“Mary Wept Over the Feet of Jesus” is a 280-page hardcover available now. For more details, visit Drawn & Quarterly right here.

2 Comments

Filed under Chester Brown, Comics, Daniel Clowes, Drawn and Quarterly, Graphic Novel Reviews, graphic novels, Seth, Sex

ECCC 2015: Top Shelf Productions and Shannon Wheeler & Mark Russell

IDW Publishing at Emerald City Comicon this year brings a wide variety of comics goodness. I wanted to point out that Top Shelf Productions, now an imprint of IDW Publishing, will be at booth #1225, where you can meet the creative team behind the hit satire “God Is Disappointed in You,” Mark Russell and Shannon Wheeler! The book is very funny and informative. Read my review right here.

"God Is Disappointed in You," by Mark Russell and Shannon Wheeler

“God Is Disappointed in You,” by Mark Russell and Shannon Wheeler

Shannon Wheeler is a cartoonist best known for creating the satirical superhero Too Much Coffee Man, and as a cartoonist for The New Yorker. Find him here. Mark Russell is a writer and a cartoonist. His writing has been featured in McSweeney’s, The Nib, and Funny Times, among other places, and his cartoons are featured regularly at Nailed. Find him here. And, of course, you can definitely purchase “God Is Disappointed in You,” from Top Shelf Productions, right here.

Top Shelf Productions

I have a soft spot in my heart for the ebullient quality of Shannon’s cartoons. I include above a video interview I did with him at last year’s Comic-Con International: San Diego. Seems like the perfect blast from the past to share with all of you. Below are the details on the panel with Shannon Wheeler and Mark Russell:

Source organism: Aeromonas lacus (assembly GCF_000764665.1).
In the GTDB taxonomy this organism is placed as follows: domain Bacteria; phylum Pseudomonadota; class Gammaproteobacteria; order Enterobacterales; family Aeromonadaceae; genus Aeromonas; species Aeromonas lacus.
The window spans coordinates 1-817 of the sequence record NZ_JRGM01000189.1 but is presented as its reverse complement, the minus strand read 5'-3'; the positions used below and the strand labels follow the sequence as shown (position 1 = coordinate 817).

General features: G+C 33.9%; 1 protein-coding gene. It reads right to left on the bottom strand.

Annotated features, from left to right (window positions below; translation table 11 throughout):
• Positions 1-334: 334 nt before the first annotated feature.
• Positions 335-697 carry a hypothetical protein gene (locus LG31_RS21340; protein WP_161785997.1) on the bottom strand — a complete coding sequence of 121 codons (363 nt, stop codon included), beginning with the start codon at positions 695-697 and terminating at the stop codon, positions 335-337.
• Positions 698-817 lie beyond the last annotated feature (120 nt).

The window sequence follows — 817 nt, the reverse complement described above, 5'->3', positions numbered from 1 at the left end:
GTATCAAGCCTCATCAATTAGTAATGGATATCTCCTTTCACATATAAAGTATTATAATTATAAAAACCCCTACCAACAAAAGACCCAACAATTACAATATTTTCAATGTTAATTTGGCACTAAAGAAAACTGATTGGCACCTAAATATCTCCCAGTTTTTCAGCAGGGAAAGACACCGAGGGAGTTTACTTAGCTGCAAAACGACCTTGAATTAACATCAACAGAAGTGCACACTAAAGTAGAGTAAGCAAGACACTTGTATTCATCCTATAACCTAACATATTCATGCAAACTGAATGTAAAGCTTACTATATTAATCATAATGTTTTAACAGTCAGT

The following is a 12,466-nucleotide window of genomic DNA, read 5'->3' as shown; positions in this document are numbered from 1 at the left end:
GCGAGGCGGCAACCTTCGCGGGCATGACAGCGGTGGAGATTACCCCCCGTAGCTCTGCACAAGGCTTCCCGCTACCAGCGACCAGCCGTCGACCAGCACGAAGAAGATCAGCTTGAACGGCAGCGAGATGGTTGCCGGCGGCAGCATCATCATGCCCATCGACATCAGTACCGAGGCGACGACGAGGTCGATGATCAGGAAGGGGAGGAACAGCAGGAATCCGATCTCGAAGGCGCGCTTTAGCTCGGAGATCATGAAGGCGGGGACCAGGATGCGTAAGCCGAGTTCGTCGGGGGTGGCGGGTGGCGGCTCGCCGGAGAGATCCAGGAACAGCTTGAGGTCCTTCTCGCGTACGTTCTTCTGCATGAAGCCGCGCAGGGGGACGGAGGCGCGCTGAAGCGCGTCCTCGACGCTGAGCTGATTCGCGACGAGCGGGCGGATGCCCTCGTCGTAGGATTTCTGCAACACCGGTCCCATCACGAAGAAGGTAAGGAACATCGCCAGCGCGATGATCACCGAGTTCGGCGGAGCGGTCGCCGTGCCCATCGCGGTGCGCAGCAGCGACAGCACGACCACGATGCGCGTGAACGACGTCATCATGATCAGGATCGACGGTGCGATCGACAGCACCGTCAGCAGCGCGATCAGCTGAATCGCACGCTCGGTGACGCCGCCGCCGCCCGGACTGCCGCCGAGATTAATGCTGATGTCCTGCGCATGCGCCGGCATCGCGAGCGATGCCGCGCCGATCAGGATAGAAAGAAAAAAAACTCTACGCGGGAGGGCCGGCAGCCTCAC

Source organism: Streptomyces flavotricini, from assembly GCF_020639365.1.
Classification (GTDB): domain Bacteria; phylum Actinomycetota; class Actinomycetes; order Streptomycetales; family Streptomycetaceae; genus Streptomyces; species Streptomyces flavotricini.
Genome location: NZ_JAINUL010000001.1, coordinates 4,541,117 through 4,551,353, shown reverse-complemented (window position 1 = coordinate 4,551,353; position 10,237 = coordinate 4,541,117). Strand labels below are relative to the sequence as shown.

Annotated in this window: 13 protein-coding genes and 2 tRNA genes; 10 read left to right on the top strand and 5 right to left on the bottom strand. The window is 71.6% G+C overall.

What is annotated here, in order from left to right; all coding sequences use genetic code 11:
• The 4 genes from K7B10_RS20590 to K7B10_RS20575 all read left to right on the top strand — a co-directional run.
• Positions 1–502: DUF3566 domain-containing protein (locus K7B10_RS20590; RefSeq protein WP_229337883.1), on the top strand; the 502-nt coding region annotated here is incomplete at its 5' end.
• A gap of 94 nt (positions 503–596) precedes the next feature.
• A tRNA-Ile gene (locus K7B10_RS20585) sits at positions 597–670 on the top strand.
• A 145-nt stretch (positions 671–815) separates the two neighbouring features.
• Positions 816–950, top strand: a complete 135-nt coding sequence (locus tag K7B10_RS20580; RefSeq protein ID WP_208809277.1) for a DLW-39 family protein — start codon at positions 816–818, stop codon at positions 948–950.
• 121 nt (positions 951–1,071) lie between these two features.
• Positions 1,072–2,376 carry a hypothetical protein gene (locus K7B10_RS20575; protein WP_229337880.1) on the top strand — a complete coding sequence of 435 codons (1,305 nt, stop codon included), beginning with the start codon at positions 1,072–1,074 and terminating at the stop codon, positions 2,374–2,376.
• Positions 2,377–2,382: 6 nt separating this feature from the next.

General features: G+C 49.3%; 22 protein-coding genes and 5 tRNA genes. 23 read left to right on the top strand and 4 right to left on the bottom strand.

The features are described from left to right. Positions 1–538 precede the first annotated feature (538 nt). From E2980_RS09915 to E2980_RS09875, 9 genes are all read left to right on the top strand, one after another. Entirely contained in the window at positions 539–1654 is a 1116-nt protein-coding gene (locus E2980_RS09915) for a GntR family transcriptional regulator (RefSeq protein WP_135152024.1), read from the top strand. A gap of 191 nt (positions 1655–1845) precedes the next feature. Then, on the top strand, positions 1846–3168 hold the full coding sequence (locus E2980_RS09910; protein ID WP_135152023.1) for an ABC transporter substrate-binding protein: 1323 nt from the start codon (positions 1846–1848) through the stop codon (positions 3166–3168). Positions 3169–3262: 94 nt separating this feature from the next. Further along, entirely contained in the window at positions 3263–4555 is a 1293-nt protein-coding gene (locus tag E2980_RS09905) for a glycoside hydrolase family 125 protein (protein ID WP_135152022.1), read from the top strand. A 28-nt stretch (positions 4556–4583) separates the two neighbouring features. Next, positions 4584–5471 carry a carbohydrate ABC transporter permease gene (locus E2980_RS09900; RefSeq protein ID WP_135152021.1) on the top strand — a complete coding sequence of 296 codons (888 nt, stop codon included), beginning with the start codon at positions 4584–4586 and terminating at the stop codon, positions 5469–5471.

Saturday, 2:00 – 3:00 Room Hall C (TCC 301)
God is Disappointed in You (The Sequel), with Mark Russell & Shannon Wheeler—Last year’s standing-room-only hot ticket returns — now with even more Biblical bewilderment! God Is Disappointed in You, published by Top Shelf, is the tongue-in-cheek “condensed” version of the Bible you never knew you needed — hilariously modern, but surprisingly authentic — packed with cartoons by Eisner-award-winner Shannon Wheeler (The New Yorker, Too Much Coffee Man). Join him and author Mark Russell (writer of DC Comics’ upcoming Prez) for an hour of unforgettable irreverence, including Q&A, audience sketches, and the hilarious-yet-accurate “ten-minute Bible.” PLUS: a taste of the Audie-nominated audiobook, read by Dr. Venture himself, James Urbaniak (The Venture Bros), and an exclusive announcement about the upcoming sequel!

For more details on the IDW schedule at ECCC, go right here.

Leave a comment

Filed under Cartoonists, Cartoons, Comics, Emerald City Comicon, God, Humor, IDW Publishing, Religion, Satire, Shannon Wheeler, The New Yorker, Top Shelf Productions

Easter Review: ‘God Is Disappointed in You’ by Mark Russell and Shannon Wheeler

God-Jesus-Easter-Bible-Shannon-Wheeler

Can you take a joke? That is a good question. Well, what if a few jokes do some good? What if they actually educate you about the Bible?

Anytime is a good time to brush up on The Holy Bible. Today seems like an especially good day. And what better way than through the irreverent, and informative, “God Is Disappointed In You,” the hilarious guide to the holy tome, published by Top Shelf Productions.

Continue reading

3 Comments

Filed under Comics, Comics Reviews, Reviews, Shannon Wheeler, Top Shelf Productions